In doubles you must serve diagonally, but in singles you can serve in any direction.
The rules for service are in Section 2.06 of the ITTF Handbook:
2.06 THE SERVICE
2.06.01 Service shall start with the ball resting freely on the open palm of the server's stationary free hand.
2.06.02 The server shall then project the ball near ...
you and I have a lot in common - playing both table tennis and regular tennis. My answer to this question (from years of observing the effects of playing both sports) is both yes and no. Some things are the same (and help across both sports) and some are different and don't help that much.
Balance - both require good balance and using ...
No you can't change paddles mid game, according to the International Table Tennis Federation Handbook for 2017:
A racket shall not be replaced during an individual match unless it is
accidentally damaged so badly that it cannot be used; if this happens the
damaged racket shall be replaced immediately by another which the player
The table-tennis version of a tennis 'let' is sometimes called a 'net.' In general, a 'let' in table tennis is when the rally is stopped for some reason and no point is awarded. Examples of Lets include
126.96.36.199 if in service the ball, in passing over or around the net assembly, touches it, provided the service is otherwise good or the
ball is ...
Yellow and red cards were first introduced into the game of table tennis in 1991.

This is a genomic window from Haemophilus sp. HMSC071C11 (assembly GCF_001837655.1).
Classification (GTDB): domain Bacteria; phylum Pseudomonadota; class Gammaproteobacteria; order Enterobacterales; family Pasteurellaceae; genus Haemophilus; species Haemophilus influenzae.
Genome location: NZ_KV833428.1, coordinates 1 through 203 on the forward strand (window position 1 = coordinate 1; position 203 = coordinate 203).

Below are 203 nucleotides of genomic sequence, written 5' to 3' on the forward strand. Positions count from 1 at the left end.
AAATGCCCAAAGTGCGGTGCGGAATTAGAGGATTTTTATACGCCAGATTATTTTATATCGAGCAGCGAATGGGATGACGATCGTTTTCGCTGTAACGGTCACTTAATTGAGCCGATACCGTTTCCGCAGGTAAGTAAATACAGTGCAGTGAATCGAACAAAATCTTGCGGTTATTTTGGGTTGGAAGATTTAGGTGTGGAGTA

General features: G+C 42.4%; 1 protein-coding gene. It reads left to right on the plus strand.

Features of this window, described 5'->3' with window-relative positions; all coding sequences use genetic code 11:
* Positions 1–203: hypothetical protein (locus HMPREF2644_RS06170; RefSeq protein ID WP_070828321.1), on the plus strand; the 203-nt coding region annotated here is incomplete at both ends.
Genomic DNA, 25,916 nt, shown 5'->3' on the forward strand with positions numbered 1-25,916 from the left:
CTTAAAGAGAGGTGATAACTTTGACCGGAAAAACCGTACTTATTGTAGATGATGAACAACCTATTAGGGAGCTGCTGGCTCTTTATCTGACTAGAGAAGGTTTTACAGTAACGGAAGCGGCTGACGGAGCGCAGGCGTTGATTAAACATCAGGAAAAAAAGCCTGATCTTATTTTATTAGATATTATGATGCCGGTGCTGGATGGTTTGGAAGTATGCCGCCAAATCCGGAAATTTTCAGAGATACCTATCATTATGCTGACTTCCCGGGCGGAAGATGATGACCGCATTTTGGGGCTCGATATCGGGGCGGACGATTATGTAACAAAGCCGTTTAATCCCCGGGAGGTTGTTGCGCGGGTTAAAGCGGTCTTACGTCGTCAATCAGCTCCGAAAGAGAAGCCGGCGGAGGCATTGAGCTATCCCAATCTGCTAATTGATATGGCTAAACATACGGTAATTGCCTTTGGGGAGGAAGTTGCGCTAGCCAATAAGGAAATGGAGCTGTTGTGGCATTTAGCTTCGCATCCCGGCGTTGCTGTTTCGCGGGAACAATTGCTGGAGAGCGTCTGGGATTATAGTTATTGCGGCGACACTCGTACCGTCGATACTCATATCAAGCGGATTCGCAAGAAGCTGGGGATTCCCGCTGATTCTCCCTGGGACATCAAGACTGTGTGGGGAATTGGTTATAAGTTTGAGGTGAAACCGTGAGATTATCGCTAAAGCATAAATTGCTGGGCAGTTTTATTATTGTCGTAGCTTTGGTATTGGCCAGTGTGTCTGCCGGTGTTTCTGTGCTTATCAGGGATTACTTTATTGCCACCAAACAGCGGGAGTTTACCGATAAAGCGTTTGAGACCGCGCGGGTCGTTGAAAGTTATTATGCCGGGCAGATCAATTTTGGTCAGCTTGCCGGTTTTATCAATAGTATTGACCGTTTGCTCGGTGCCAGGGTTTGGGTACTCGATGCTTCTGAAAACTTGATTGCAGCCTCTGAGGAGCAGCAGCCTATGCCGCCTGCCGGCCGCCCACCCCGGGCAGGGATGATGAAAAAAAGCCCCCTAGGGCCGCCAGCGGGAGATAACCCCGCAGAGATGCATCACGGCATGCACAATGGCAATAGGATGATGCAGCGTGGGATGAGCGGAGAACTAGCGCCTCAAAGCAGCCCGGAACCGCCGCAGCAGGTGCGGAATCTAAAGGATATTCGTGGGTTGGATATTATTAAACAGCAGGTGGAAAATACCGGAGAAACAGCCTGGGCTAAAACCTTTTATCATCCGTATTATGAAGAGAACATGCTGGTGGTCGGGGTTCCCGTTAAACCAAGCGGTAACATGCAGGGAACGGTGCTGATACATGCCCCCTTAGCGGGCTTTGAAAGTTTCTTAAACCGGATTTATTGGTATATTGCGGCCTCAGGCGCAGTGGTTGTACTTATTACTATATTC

Yellow and red cards are shown by umpires and referees to players and coaches who break the rules or misbehave during the course of a match or tournament.
Rule 3.05 covers the area of discipline in table tennis, and it applies to both players and coaches.
I would recommend an Elo Rating System. This system is primarily used in rating of chess players and ranking of players in games like badminton, tennis and table tennis.
Each player has a rating score and his/her score increases when they win and decreases when they lose. The margin of change in rating depends on the rating of the opponent. A win against a ...
In organized table tennis "masking" your serve is illegal. Your hand must be held flat and open, palm to the ceiling, with the ball resting on it. Then keeping the open palm you must toss the ball up at least 6 inches into the air. The ball must come back down to the same level before you can hit it with the racket.
Why is this? Well if I were allowed ...
See this question answered previously. The ball cannot be hit by someone's chest - only their hand (that is holding the paddle) can contact the ball.